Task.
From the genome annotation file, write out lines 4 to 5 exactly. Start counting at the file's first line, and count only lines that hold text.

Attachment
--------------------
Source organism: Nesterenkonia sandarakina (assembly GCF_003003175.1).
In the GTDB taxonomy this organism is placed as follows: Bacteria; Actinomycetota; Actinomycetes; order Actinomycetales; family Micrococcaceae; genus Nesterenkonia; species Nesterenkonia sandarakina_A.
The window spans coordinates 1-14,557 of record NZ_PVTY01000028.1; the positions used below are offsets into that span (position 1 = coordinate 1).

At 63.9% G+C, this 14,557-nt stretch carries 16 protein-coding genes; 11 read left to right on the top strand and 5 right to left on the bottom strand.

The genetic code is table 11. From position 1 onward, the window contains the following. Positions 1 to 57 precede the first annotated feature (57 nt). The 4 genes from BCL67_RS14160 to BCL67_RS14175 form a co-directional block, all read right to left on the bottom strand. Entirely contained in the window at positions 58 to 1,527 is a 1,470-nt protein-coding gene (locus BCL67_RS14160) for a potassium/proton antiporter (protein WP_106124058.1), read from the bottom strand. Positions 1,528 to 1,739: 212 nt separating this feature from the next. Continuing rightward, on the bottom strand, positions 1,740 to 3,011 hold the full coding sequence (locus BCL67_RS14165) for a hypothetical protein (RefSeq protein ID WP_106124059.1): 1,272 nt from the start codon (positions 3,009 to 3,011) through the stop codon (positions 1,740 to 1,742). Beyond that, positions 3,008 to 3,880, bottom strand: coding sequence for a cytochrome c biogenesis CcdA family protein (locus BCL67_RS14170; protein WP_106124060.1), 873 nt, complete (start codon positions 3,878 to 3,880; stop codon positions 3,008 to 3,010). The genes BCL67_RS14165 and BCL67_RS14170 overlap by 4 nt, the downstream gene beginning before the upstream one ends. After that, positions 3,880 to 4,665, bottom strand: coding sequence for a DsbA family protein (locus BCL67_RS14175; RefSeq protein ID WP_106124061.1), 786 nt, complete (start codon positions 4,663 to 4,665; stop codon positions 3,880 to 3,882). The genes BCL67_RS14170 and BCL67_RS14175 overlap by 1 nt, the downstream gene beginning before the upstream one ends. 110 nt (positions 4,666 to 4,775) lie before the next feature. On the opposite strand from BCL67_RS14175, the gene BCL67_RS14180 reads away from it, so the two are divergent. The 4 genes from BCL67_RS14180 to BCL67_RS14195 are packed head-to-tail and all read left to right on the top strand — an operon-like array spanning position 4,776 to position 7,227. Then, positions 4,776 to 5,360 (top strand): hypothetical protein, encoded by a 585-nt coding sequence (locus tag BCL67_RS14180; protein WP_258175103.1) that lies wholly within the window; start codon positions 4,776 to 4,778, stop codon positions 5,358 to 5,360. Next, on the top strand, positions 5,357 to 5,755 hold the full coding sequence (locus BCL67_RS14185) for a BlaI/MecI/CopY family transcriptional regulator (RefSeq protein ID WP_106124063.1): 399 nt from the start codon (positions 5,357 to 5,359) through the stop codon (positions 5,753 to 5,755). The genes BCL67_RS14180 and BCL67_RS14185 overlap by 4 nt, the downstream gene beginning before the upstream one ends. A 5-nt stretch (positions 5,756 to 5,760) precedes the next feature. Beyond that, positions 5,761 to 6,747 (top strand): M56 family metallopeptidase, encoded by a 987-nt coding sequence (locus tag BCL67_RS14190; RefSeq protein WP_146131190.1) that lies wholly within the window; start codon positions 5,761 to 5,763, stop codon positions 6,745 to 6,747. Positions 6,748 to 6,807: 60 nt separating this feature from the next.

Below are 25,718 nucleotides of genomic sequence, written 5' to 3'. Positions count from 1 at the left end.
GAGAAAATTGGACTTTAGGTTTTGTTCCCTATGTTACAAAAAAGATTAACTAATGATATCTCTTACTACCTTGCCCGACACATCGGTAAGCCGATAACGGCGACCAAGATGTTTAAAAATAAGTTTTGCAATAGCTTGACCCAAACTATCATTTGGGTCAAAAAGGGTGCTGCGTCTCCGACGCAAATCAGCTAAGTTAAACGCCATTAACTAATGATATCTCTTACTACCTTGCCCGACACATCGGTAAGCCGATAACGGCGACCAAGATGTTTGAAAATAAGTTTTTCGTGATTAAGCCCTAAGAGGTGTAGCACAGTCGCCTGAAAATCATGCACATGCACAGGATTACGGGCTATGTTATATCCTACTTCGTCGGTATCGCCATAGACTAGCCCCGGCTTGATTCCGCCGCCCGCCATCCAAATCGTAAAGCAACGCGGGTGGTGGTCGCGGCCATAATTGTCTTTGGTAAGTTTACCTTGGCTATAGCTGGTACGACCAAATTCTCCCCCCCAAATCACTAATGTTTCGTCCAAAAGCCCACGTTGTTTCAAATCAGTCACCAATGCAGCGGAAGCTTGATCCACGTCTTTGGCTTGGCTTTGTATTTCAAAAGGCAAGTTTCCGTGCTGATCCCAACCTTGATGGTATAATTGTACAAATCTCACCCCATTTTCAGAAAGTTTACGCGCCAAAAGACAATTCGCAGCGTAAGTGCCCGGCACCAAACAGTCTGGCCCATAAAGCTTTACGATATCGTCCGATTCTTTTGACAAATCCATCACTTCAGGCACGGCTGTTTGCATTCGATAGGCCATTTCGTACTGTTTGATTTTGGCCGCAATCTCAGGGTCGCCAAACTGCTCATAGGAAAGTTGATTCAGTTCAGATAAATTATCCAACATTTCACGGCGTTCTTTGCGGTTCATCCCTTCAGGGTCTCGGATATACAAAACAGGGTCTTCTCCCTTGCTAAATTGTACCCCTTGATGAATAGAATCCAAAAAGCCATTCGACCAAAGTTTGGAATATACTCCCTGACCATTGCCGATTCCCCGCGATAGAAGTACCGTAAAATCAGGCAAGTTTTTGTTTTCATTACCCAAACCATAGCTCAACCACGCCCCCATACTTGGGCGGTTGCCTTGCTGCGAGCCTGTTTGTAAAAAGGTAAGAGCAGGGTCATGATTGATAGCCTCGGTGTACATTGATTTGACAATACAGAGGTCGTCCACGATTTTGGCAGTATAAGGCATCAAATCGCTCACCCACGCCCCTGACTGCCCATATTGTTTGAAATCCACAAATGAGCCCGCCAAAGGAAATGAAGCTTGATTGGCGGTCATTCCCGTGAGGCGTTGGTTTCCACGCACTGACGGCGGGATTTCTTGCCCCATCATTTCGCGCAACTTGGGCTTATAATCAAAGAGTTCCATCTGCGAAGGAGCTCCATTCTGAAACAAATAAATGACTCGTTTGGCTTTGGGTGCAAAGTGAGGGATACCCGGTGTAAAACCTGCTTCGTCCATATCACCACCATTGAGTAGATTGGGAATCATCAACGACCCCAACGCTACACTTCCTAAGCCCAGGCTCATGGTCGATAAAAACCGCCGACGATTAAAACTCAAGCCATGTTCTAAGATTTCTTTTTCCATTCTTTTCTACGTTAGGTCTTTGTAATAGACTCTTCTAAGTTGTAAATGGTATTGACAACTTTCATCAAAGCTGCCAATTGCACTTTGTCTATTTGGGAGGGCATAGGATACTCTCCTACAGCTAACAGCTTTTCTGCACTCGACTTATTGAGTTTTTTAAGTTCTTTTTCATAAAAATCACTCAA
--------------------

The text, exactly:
At 63.9% G+C, this 14,557-nt stretch carries 16 protein-coding genes; 11 read left to right on the top strand and 5 right to left on the bottom strand.

The genetic code is table 11. From position 1 onward, the window contains the following. Positions 1 to 57 precede the first annotated feature (57 nt). The 4 genes from BCL67_RS14160 to BCL67_RS14175 form a co-directional block, all read right to left on the bottom strand. Entirely contained in the window at positions 58 to 1,527 is a 1,470-nt protein-coding gene (locus BCL67_RS14160) for a potassium/proton antiporter (protein WP_106124058.1), read from the bottom strand. Positions 1,528 to 1,739: 212 nt separating this feature from the next. Continuing rightward, on the bottom strand, positions 1,740 to 3,011 hold the full coding sequence (locus BCL67_RS14165) for a hypothetical protein (RefSeq protein ID WP_106124059.1): 1,272 nt from the start codon (positions 3,009 to 3,011) through the stop codon (positions 1,740 to 1,742). Beyond that, positions 3,008 to 3,880, bottom strand: coding sequence for a cytochrome c biogenesis CcdA family protein (locus BCL67_RS14170; protein WP_106124060.1), 873 nt, complete (start codon positions 3,878 to 3,880; stop codon positions 3,008 to 3,010). The genes BCL67_RS14165 and BCL67_RS14170 overlap by 4 nt, the downstream gene beginning before the upstream one ends. After that, positions 3,880 to 4,665, bottom strand: coding sequence for a DsbA family protein (locus BCL67_RS14175; RefSeq protein ID WP_106124061.1), 786 nt, complete (start codon positions 4,663 to 4,665; stop codon positions 3,880 to 3,882). The genes BCL67_RS14170 and BCL67_RS14175 overlap by 1 nt, the downstream gene beginning before the upstream one ends. 110 nt (positions 4,666 to 4,775) lie before the next feature. On the opposite strand from BCL67_RS14175, the gene BCL67_RS14180 reads away from it, so the two are divergent. The 4 genes from BCL67_RS14180 to BCL67_RS14195 are packed head-to-tail and all read left to right on the top strand — an operon-like array spanning position 4,776 to position 7,227. Then, positions 4,776 to 5,360 (top strand): hypothetical protein, encoded by a 585-nt coding sequence (locus tag BCL67_RS14180; protein WP_258175103.1) that lies wholly within the window; start codon positions 4,776 to 4,778, stop codon positions 5,358 to 5,360. Next, on the top strand, positions 5,357 to 5,755 hold the full coding sequence (locus BCL67_RS14185) for a BlaI/MecI/CopY family transcriptional regulator (RefSeq protein ID WP_106124063.1): 399 nt from the start codon (positions 5,357 to 5,359) through the stop codon (positions 5,753 to 5,755). The genes BCL67_RS14180 and BCL67_RS14185 overlap by 4 nt, the downstream gene beginning before the upstream one ends. A 5-nt stretch (positions 5,756 to 5,760) precedes the next feature. Beyond that, positions 5,761 to 6,747 (top strand): M56 family metallopeptidase, encoded by a 987-nt coding sequence (locus tag BCL67_RS14190; RefSeq protein WP_146131190.1) that lies wholly within the window; start codon positions 5,761 to 5,763, stop codon positions 6,745 to 6,747. Positions 6,748 to 6,807: 60 nt separating this feature from the next.